Hong Kong residents will be able from Sunday to apply for the special visa program offered by the U.K. that will enable them to live, work and study in the country for five years — with a possible path to citizenship.
- The program, announced last year, has been denounced by China as a violation of international law and an interference in China’s domestic affairs.
- The U.K. government observed last year that the vote of a new security law increasing the powers of Beijing in Hong Kong was a violation of the 1997 handover agreement.
- The program is open to an estimated 3 million residents with British National (Overseas) status and their dependents, but the U.K. Home Office estimates that a little over 300,000 Hong Kongers will take advantage of it in the next five years.
- “I am immensely proud that we have brought in this new route for Hong Kong BN(O)s to live, work and make their home in our country,” Prime Minister Boris Johnson said on Friday.
- China said on Friday that it would no longer recognize the validity of the BN(O) passport as a travel or identification document.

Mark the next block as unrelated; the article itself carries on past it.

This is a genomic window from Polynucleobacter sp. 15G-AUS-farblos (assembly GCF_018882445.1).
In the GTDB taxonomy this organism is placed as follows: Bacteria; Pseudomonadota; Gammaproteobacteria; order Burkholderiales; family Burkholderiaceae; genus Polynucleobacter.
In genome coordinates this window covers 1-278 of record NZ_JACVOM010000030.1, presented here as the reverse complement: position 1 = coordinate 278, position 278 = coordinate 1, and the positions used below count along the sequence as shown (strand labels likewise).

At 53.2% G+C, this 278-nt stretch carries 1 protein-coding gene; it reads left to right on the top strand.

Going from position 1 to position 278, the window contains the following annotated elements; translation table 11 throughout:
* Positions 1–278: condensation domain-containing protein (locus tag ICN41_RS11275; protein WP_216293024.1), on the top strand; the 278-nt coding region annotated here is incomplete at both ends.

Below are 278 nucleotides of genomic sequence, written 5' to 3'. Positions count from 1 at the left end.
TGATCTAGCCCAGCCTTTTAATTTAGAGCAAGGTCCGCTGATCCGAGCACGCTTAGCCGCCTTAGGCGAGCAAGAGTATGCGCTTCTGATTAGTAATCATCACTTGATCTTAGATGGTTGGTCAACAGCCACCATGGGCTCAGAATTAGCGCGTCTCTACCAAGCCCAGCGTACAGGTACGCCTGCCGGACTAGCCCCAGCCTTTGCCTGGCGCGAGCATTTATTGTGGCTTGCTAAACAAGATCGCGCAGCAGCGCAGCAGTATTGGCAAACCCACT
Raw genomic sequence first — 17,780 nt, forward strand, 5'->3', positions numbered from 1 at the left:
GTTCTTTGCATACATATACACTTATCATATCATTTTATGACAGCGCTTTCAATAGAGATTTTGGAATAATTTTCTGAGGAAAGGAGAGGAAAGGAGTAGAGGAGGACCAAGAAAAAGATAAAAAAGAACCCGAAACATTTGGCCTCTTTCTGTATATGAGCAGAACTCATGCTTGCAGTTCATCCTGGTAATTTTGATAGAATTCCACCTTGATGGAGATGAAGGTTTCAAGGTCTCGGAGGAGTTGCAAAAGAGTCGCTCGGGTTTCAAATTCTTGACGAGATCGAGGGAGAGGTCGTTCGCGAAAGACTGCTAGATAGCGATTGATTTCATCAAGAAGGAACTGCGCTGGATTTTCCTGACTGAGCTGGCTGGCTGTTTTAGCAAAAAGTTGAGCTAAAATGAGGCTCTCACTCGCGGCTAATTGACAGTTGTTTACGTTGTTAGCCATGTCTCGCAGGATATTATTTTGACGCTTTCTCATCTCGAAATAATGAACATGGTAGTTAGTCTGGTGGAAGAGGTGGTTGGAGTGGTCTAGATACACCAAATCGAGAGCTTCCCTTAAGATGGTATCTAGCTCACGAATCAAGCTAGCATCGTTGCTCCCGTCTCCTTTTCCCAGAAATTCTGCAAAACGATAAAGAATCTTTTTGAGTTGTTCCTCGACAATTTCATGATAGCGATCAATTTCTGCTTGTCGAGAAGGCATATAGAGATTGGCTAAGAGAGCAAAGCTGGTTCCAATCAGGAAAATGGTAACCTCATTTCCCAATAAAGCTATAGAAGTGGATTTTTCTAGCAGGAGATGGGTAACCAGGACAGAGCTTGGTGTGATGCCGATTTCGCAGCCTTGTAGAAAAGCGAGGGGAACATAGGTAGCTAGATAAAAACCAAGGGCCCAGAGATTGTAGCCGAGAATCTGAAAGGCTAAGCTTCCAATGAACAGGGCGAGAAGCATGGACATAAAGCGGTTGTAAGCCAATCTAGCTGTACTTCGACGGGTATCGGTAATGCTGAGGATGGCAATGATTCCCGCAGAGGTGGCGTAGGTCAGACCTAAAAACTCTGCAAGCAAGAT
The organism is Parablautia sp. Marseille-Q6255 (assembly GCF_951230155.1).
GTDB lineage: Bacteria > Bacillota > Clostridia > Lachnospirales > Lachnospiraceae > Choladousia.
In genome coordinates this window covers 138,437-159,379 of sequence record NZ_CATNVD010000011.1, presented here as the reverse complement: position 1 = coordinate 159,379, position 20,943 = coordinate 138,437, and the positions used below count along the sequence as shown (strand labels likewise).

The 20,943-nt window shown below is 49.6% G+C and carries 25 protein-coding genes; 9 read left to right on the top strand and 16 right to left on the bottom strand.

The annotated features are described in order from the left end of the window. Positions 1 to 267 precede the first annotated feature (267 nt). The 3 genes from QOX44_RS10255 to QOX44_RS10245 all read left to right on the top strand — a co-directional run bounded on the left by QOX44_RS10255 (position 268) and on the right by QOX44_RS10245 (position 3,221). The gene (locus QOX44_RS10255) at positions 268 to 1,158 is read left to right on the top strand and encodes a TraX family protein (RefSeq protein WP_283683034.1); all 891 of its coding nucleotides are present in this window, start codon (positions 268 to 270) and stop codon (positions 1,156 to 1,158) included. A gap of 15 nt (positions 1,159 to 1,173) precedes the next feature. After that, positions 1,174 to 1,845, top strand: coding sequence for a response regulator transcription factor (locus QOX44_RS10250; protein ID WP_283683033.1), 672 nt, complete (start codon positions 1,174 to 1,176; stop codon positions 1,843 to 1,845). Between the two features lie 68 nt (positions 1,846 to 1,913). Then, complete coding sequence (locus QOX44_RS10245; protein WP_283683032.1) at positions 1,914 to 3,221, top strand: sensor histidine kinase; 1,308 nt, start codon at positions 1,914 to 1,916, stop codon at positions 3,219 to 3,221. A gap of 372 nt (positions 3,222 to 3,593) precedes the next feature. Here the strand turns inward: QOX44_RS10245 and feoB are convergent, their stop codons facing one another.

- A Bank of America report has estimated that the program could cost Hong Kong some £36 billion in capital outflows.
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The outlook: The need to queue up at a visa center may deter some applicants, considering the crackdown on gatherings in Hong Kong, but at the end of February an app will allow candidates to submit their request more confidentially.
In the short term, the implementation of the long-announced U.K. decision is likely to heighten tensions between London and Beijing. But if the program is successful, it could provide a welcome boost to the U.K. economy, hit by the departure of more than 700,000 foreign workers in the last few months due to the COVID-19 pandemic and Brexit.
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